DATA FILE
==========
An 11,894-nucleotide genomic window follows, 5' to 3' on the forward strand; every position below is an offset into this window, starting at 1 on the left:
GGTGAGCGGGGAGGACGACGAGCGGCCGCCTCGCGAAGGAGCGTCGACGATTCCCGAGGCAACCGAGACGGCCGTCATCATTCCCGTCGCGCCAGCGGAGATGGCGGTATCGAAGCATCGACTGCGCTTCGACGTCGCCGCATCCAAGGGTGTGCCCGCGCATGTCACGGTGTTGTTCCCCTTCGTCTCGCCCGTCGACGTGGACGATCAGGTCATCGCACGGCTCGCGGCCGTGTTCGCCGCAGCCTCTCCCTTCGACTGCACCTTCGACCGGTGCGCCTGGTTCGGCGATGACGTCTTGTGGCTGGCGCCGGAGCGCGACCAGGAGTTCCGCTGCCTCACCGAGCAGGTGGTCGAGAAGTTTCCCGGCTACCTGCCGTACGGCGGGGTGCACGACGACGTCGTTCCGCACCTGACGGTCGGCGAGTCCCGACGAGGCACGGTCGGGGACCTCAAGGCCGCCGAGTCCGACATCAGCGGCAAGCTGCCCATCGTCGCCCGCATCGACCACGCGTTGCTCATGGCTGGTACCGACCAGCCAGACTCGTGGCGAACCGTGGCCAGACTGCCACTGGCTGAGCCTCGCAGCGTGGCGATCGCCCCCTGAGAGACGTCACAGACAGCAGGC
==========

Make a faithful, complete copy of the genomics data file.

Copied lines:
An 11,894-nucleotide genomic window follows, 5' to 3' on the forward strand; every position below is an offset into this window, starting at 1 on the left:
GGTGAGCGGGGAGGACGACGAGCGGCCGCCTCGCGAAGGAGCGTCGACGATTCCCGAGGCAACCGAGACGGCCGTCATCATTCCCGTCGCGCCAGCGGAGATGGCGGTATCGAAGCATCGACTGCGCTTCGACGTCGCCGCATCCAAGGGTGTGCCCGCGCATGTCACGGTGTTGTTCCCCTTCGTCTCGCCCGTCGACGTGGACGATCAGGTCATCGCACGGCTCGCGGCCGTGTTCGCCGCAGCCTCTCCCTTCGACTGCACCTTCGACCGGTGCGCCTGGTTCGGCGATGACGTCTTGTGGCTGGCGCCGGAGCGCGACCAGGAGTTCCGCTGCCTCACCGAGCAGGTGGTCGAGAAGTTTCCCGGCTACCTGCCGTACGGCGGGGTGCACGACGACGTCGTTCCGCACCTGACGGTCGGCGAGTCCCGACGAGGCACGGTCGGGGACCTCAAGGCCGCCGAGTCCGACATCAGCGGCAAGCTGCCCATCGTCGCCCGCATCGACCACGCGTTGCTCATGGCTGGTACCGACCAGCCAGACTCGTGGCGAACCGTGGCCAGACTGCCACTGGCTGAGCCTCGCAGCGTGGCGATCGCCCCCTGAGAGACGTCACAGACAGCAGGC